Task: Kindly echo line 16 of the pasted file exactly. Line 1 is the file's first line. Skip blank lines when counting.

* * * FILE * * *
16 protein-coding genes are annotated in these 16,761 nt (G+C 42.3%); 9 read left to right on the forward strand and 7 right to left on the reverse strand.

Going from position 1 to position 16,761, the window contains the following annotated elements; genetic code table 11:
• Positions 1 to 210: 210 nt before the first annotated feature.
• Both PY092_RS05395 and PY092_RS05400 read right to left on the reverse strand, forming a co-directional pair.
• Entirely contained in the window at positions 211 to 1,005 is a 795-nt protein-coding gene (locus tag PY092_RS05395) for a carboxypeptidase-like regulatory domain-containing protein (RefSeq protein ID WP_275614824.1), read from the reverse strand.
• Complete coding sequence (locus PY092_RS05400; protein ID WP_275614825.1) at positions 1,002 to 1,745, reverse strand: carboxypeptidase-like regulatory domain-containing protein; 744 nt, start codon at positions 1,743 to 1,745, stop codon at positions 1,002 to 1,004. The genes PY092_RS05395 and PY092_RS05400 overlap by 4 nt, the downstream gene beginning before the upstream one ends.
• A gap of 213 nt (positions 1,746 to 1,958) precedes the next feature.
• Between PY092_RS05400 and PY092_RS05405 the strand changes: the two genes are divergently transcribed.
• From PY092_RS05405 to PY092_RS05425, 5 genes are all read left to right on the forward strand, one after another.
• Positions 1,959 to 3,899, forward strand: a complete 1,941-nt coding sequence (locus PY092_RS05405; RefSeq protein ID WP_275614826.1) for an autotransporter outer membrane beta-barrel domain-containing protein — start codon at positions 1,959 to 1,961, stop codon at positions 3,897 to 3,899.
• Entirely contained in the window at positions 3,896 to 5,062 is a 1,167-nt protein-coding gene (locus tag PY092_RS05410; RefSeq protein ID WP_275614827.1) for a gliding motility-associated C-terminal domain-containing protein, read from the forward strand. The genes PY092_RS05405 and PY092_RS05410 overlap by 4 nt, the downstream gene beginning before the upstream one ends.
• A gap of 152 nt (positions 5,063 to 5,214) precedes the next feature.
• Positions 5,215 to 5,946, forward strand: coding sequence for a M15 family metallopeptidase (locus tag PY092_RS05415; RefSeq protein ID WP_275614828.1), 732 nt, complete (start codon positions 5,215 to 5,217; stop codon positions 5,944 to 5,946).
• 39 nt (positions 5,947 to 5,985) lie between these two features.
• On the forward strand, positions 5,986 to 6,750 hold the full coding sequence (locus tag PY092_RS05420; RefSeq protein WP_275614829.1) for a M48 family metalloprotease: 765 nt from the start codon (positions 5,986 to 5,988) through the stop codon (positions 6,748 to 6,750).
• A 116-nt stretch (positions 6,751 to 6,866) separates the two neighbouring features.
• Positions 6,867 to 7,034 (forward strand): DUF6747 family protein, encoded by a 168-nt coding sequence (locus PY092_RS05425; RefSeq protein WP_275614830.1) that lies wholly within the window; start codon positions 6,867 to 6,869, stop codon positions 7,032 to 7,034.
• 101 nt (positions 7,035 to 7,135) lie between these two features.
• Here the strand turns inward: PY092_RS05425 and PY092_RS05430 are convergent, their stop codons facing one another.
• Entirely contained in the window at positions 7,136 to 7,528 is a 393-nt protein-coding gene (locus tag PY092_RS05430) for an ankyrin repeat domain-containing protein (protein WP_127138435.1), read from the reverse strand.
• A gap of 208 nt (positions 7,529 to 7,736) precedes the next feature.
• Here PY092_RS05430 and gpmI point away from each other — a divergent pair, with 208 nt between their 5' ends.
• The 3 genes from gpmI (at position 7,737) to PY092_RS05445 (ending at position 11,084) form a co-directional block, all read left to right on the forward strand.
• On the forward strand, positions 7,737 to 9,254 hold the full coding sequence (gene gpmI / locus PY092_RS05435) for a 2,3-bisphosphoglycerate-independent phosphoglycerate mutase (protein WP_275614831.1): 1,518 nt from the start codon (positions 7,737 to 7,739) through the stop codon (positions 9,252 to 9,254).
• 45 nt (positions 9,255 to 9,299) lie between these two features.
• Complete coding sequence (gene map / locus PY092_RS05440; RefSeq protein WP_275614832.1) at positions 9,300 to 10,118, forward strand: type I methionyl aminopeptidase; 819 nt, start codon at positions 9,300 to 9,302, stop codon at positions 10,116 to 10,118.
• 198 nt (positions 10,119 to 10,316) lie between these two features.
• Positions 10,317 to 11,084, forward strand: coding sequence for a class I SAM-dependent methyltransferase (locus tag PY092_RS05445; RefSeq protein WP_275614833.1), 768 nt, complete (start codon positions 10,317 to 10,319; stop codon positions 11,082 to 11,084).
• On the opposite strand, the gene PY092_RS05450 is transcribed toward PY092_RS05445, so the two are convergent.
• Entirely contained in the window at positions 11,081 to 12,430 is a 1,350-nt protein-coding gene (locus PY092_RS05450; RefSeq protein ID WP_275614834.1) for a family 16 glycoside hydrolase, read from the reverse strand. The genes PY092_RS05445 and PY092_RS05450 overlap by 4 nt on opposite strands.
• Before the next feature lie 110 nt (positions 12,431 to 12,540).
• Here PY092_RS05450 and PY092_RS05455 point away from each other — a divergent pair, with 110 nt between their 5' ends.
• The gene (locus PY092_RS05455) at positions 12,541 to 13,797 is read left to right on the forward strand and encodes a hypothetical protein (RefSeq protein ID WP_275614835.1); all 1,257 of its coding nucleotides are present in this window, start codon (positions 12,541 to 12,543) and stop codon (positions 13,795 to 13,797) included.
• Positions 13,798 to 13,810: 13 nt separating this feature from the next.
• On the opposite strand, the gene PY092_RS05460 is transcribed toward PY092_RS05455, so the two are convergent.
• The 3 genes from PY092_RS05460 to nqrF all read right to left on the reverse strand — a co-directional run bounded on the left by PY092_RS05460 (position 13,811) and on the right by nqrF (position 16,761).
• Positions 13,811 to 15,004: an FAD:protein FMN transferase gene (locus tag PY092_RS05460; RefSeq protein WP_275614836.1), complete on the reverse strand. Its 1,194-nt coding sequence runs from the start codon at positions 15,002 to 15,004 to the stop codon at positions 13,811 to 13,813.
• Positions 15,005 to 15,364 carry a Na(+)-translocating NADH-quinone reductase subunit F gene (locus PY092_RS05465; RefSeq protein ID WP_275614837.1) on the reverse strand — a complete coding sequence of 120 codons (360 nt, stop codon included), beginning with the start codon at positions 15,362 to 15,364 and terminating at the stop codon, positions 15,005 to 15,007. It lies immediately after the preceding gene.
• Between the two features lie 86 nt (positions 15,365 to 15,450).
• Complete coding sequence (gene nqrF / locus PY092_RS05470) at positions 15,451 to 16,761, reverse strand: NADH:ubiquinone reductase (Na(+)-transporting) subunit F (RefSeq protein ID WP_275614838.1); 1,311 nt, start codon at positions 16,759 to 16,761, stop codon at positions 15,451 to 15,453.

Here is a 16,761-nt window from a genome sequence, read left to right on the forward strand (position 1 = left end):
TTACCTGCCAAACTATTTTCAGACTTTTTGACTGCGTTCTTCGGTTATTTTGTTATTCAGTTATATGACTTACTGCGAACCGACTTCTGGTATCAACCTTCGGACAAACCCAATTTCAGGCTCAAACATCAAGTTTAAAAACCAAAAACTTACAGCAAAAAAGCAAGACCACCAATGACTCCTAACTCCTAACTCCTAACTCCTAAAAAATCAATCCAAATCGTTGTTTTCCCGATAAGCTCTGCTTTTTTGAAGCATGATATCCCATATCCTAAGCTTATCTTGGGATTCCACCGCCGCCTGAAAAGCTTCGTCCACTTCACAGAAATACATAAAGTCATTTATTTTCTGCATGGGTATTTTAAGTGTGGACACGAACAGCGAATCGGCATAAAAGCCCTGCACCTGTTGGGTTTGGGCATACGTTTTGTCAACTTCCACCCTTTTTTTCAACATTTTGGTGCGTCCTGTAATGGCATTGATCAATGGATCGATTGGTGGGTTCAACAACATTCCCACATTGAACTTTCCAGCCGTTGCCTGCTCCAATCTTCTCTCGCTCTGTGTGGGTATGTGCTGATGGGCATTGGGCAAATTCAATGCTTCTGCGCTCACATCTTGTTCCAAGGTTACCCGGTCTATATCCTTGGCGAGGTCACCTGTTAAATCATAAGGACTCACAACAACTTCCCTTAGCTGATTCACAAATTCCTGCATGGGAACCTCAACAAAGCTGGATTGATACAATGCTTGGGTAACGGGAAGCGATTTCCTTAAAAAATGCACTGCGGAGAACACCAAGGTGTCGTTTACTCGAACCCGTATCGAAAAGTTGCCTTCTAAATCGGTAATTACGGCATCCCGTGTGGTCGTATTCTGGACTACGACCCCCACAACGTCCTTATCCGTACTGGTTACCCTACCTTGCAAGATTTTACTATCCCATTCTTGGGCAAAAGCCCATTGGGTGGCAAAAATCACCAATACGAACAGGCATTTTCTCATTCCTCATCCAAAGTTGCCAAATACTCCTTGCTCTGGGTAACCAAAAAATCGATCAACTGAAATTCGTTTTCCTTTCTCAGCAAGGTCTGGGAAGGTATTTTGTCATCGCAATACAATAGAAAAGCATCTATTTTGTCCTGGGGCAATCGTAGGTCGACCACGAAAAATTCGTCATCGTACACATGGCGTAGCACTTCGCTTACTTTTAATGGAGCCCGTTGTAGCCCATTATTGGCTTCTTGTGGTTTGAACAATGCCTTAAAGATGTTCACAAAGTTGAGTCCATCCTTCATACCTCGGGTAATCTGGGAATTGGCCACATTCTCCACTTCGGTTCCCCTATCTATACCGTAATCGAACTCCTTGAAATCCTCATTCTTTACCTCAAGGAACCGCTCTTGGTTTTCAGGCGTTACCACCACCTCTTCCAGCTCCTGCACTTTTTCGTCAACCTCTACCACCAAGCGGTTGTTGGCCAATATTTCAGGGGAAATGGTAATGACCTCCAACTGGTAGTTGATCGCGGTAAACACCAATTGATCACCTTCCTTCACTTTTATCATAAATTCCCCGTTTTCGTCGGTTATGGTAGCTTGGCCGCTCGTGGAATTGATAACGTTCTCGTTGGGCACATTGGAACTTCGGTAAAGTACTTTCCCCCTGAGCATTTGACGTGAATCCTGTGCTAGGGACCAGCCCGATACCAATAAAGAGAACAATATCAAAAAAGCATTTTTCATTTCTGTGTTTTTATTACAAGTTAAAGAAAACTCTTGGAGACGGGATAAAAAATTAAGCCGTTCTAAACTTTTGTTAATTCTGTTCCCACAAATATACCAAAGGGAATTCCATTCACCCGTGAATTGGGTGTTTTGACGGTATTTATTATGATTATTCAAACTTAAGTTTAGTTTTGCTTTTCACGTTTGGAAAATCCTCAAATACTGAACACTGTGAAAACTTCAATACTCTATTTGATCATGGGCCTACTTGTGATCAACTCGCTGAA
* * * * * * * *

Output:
• A 116-nt stretch (positions 6,751 to 6,866) separates the two neighbouring features.